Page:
Graham Goddard & Luis Becerra

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Time is of the Essence III, 2011 Mixed Media On Mdf Board 24 X 24" © Graham Goddard
Graham Goddard & Luis Becerra
Curated by: Lydia Takeshita

120 Judge John Aiso St.
Los Angeles, CA 90012
March 2nd, 2011 - March 30th, 2011
Opening: March 6th, 2011 3:00 PM - 5:00 PM

downtown/east la
Wed-Sun 12-5
installation, conceptual, landscape, surrealism, figurative, sculpture


LA Artcore is pleased to present a tandem-solo show in painting and sculpture by Los Angeles artists Graham Goddard and Luis Becerra.

Graham Goddard (b.1982) is a Trinidadian-American conceptual artist known for making visual statements about the environment, spirituality and commoditization through painting, sculpture and site-specific land art installations.

In 2003 Graham Goddard developed the rotating canvas, which allows the viewer to turn the painting 360 degrees, exposing inverted images within his work while exploring the nature of viewer interaction. Today, as viewers insert themselves into the evolution of the imagery featured in the Rotating Canvas, the process of viewing and interacting with the work can be seen as demonstrative of the continually transforming relationships between content and context in contemporary art.

Goddard states, “The notion of dualities within the spectrum of dynamic relationships that emerge when the image is turned and disrupted is particularly interesting to me. I believe that the viewer participates in a pure and direct manipulation of the image, consequently unveiling a variety of aesthetic perspectives that inhabit the multidimensional landscape of the canvas.”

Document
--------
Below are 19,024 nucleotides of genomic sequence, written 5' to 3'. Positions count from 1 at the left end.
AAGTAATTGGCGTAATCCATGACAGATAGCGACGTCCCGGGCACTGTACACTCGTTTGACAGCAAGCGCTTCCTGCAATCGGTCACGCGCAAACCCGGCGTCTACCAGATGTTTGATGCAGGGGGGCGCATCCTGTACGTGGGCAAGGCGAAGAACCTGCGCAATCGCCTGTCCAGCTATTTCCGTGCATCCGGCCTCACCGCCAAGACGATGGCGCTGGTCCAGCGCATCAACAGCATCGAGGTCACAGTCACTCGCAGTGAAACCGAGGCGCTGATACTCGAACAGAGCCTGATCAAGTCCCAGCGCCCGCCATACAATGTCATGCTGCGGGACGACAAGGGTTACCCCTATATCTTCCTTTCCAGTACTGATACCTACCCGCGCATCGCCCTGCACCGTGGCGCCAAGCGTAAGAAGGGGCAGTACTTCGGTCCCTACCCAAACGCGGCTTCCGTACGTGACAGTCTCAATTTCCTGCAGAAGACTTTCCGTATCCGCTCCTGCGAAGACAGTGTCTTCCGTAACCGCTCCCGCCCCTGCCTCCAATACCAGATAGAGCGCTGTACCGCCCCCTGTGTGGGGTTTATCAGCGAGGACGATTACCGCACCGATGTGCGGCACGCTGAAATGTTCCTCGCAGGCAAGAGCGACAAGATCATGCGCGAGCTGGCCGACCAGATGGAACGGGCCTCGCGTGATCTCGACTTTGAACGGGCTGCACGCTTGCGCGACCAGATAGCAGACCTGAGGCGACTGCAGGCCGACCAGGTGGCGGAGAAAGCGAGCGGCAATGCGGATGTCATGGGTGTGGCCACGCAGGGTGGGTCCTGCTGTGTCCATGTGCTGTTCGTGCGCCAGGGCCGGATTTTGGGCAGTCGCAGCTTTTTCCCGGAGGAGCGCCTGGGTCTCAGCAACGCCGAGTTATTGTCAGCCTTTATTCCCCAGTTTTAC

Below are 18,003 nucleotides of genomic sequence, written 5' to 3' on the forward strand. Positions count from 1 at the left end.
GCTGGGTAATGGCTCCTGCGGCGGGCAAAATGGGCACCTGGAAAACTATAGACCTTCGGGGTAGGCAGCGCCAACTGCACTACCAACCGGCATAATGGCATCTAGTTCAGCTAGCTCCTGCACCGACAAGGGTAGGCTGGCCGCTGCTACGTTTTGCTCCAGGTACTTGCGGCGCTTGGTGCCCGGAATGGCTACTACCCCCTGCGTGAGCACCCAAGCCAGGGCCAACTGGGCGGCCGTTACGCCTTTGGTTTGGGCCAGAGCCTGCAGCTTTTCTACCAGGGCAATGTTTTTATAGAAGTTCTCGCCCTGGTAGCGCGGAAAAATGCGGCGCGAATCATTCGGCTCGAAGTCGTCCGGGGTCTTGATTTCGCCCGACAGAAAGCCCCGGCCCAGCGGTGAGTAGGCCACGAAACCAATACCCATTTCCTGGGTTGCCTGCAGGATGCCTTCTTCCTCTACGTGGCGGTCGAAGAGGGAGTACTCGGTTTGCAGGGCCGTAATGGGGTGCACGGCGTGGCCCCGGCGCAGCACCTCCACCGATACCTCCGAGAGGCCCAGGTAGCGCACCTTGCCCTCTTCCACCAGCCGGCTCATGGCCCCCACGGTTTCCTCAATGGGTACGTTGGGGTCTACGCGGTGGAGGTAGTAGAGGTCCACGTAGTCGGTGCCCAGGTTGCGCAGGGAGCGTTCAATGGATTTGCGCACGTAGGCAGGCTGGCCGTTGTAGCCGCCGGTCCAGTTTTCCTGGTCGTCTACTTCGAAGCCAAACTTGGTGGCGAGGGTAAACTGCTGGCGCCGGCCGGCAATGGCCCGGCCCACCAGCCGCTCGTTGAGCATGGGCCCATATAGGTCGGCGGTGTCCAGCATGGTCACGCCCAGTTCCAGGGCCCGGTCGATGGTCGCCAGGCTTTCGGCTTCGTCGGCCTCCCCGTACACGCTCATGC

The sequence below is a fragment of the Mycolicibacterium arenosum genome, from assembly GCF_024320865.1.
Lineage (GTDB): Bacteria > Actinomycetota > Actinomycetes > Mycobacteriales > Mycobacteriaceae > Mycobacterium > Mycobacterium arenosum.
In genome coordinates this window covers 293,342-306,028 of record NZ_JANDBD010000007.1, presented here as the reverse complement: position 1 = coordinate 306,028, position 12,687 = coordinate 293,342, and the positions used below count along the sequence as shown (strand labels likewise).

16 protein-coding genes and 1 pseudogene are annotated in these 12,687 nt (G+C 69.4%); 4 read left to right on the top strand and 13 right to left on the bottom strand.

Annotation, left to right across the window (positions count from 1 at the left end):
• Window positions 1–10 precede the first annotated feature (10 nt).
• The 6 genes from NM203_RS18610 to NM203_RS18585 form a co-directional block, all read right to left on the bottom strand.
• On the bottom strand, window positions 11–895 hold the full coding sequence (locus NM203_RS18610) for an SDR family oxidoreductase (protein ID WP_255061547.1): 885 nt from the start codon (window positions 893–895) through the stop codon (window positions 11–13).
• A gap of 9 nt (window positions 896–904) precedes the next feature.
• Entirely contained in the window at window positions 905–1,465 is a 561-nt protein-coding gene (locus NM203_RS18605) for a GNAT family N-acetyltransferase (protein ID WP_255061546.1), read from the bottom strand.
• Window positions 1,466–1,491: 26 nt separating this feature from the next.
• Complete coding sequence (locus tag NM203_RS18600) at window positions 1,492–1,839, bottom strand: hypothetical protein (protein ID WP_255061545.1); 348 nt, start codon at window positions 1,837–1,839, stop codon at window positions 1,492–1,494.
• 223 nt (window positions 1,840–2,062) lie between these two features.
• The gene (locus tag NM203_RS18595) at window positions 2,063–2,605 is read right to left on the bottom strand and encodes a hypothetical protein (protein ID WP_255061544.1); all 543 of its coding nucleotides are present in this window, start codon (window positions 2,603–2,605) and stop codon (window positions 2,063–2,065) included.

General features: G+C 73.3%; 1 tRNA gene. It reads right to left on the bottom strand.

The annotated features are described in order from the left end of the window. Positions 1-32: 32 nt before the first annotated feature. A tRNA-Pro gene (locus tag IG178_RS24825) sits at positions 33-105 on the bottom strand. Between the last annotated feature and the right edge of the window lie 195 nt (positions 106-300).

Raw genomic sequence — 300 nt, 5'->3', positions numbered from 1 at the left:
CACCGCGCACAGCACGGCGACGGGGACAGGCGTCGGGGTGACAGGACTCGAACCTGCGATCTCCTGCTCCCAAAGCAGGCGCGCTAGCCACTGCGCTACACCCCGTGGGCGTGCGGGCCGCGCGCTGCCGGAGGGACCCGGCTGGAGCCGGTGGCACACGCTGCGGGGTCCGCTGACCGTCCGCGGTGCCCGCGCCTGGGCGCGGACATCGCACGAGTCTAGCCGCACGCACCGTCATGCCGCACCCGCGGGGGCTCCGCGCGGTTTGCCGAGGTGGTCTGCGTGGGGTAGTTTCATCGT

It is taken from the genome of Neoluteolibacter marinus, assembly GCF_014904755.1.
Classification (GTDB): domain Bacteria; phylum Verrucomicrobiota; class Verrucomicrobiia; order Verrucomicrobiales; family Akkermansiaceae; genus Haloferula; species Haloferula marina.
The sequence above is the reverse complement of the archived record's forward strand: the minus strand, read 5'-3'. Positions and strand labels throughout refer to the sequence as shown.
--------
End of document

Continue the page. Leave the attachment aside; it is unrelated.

Graham Goddard studied Fine Arts at the University of Southern California (BFA). And has been exhibited at the Skirball Museum, the California African-American Museum and numerous art galleries in the United States and abroad.

Celebrated Los Angeles artist and muralist, Luis Becerra (b.1942) has produced dialectically progressive paintings, sculptures and murals following in the traditions of Diego Rivera, Jose Clement and David Alfaro Siqueiros for over three decades.

Becerra’s portrait-sculptures made of found scrap metal touch viewers with their seamlessly unified, yet potent formal language whose dynamic shapes and materials come into direct contact with human nature and circumstance, symbolizing both the external events of history upon the resolve of the human soul.

Becerra’s mature formal language reflects the unconquerable human soul, its barriers and emotional struggles. Likewise, the artist’s work reminds viewers of the political struggles both past and present.